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South Dakota Pols Absent from Bipartisan Backers of Lifting Cuba Embargo

South Dakota's Congressional delegation may be sticking in the ideological mud on lifting the failed embargo on Cuba, but sensible rural politicians are not. The new U.S. Agricultural Coalition for Cuba has the support of some rural Democrats and Republicans:

Speaking in support of the coalition were U.S. Senators Amy Klobuchar, D-Minn., and Jerry Moran, R-Kan.; as well as Representatives Sam Farr, D-Calif.; Kevin Kramer, R-N.D., and Rodney Davis, R.-Ill. Jay Nixon, Missouri's Democratic governor, was there to lend his backing, as was U.S. Agriculture Secretary Tom Vilsack.

Vilsack, a former governor of the key agriculture state of Iowa, said the president's policies will remove technical barriers between U.S. and Cuban companies and create a more efficient and less burdensome opportunity for Cuba's 11 million citizens to buy U.S. agricultural products.

"Cuba imports about 80 percent of its food," Vilsack said. "Which means there is significant economic potential for our producers. It's a $1.7 billion market. Our rice growers, our wheat growers, our corn growers, our soy growers, poultry and beef producers, all have opportunities in this new day" [Daniel Enoch, "Ag Stakeholders Combine to Back End to Cuban Embargo," Agri-Pulse, 2015.01.08].

Why would North Dakota's Rep. Cramer jump at the chance open trade with Cuba?

Cramer said he thinks he had been invited because, while other Republicans initially expressed opposition to Obama’s announcement he said, “It doesn’t sound dumb to me.”

He said, “What motivates me to come out so early” on Cuba is not just the sales of North Dakota peas, lentils, beans, durum and potatoes, but “the opportunity to influence an oppressed country” [Jerry Hagstrom, "Cramer, Klobuchar Lead Cuba Coalition," AgWeek, 2015.01.09].

Missouri's Governor Nixon says he and his counterparts see no ideological divide on opening Cuba:

Missouri Democratic Gov. Jay Nixon, who traveled to Washington for the event, said, “When it comes to Cuba, we are not on a level playing field. We cannot ignore 11 million customers, 90 miles from our country.”

Nixon said support for normalizing relations with Cuba is not only bipartisan in Congress, but “extremely bipartisan” among the nation’s governors [Hagstrom, 2015.01.09].

...but if that's the case, where is Governor Daugaard?

Big Ag wants 11 million new customers 90 miles from Florida. Can you blame them? Let's put their capitalist urges to work and, as Rep. Cramer suggests, put good relations to work influencing Cuba toward more freedom.


  1. Tim 2015.01.10

    The Three Stooges will do as they are told, this doesn't explain why Daugaard isn't looking for any market he can find for our goods. But as has been pointed out several times on this blog, Daugaard lacks any vision at all, getting SD involved in a potential new market like Cuba could be considered visionary could it not?

  2. jerry 2015.01.10

    How in the world will Daugaard line his pockets on this? It makes no sense to him as their is not a personal profit. Now if we are talking about the EB-5, whole different deal. Regarding the three amigos in Washington, same thing. Whoever is paying the pay to play bonus is the way this crew will lean.

  3. Lynn 2015.01.10

    The US has normal relations with China that has more journalists imprisoned than any other country and we are worried about Cuba? How about China having a dedicated military unit that constantly hacks our private industry stealing intellectual property which can basically gut companies here in the US causing widespread economic damage besides military espionage. Certain congrassional members are still worried about Cuba?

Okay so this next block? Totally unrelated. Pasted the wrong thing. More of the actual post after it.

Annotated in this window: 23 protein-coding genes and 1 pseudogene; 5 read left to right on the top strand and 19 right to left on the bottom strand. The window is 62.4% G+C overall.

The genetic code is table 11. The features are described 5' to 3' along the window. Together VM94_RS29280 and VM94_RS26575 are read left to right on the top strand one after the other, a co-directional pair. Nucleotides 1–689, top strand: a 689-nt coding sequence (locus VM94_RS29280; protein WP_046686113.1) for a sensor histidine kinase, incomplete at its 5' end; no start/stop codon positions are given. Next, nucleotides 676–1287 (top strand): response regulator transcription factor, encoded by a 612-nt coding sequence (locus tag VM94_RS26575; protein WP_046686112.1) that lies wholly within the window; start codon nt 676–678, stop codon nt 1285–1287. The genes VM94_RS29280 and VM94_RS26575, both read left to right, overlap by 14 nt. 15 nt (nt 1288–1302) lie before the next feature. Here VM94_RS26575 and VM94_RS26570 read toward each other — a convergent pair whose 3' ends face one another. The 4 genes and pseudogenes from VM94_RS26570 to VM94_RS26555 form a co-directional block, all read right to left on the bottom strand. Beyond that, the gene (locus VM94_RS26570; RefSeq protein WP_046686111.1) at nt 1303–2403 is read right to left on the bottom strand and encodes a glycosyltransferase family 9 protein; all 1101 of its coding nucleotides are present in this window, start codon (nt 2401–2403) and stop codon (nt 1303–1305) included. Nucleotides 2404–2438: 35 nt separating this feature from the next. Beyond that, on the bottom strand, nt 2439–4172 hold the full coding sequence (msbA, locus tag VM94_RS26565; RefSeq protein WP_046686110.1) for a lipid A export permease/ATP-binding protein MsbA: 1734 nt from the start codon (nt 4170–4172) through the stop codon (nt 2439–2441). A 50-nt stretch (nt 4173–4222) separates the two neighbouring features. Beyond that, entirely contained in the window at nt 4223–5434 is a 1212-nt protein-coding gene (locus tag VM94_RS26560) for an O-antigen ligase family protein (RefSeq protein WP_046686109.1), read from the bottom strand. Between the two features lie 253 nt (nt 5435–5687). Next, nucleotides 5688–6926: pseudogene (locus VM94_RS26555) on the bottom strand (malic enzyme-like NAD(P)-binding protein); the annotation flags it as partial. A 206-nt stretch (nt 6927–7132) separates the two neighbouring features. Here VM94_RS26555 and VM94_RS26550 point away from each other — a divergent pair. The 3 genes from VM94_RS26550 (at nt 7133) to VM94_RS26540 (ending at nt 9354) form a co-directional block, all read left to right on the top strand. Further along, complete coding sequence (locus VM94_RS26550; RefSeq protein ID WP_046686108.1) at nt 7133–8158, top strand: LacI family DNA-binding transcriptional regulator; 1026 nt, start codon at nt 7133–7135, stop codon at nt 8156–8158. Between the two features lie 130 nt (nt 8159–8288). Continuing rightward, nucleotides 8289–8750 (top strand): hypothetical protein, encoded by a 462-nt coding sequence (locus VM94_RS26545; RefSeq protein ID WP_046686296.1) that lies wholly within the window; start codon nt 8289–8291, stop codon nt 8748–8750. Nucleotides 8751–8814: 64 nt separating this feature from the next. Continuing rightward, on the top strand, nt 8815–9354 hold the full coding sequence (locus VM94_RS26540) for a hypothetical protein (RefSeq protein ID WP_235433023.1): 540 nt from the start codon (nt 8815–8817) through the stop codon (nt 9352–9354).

What about women's rights in Saudi Arabia? We could go on and on about countries that are our supposed allies and trading partners that have some human rights issues.

  4. Roger Cornelius 2015.01.10

    The governor and the state's republican delegation will continue to keep their collective heads in the sand regarding the Cuban embargo and will be first in line for trade when the embargo is lifted. And then to make it even sweeter they will brag that it was their idea in the first place.

  5. Troy 2015.01.10

    Sometimes you say Republicans are greedy and when they "don't follow the money" you criticize. Phony.

    Personally, I haven't made up my mind. Thought maybe I'd get something to consider here. I overestimated you.

  6. Tim 2015.01.10

    Well good Troy, stay at War Toilet then, I'm sure you won't have any issues overestimating that crowd.

  7. mike from iowa 2015.01.10

    Cubans in Florida will be pissed that they might lose their most favored nation status. Any Cuban that lands on American soil gets an automatic free pass to stay. Everybody else has to prove they are in danger if they get sent back.

    Cubans should not get free passes just because.They consistently vote for wingnuts so we got to keep them out.

  8. Rorschach 2015.01.10

    The cold war is finally ending, and it's about time. The embargo should have been lifted by Clinton 20 years ago.

  9. Nick Nemec 2015.01.10

    What is there to consider Troy? After 50+ years what has the embargo of Cuba accomplished? Why would we ignore a market of 11 million consumers 90 miles off the coast? They are a natural trading partner, let capitalism reign, sell them whatever they want to buy.

  10. Troy 2015.01.10


    Here are some reasons to maintain the embargo or at least get Congressional approval.

    Trading with the Enemy Act of 1917: This declaration was done by Kennedy. Obama probably has the authority to reverse this.

    Foreign Assistance Act of 1961: This also goes back to Kennedy but possibly in purview of the President

    Cuba Assets Control Regulations of 1963: I think since we haven't rectified the seizure of American owned assets in Cuba, I don't know how we can trade without this resolved.

    Cuban Democracy Act of 1992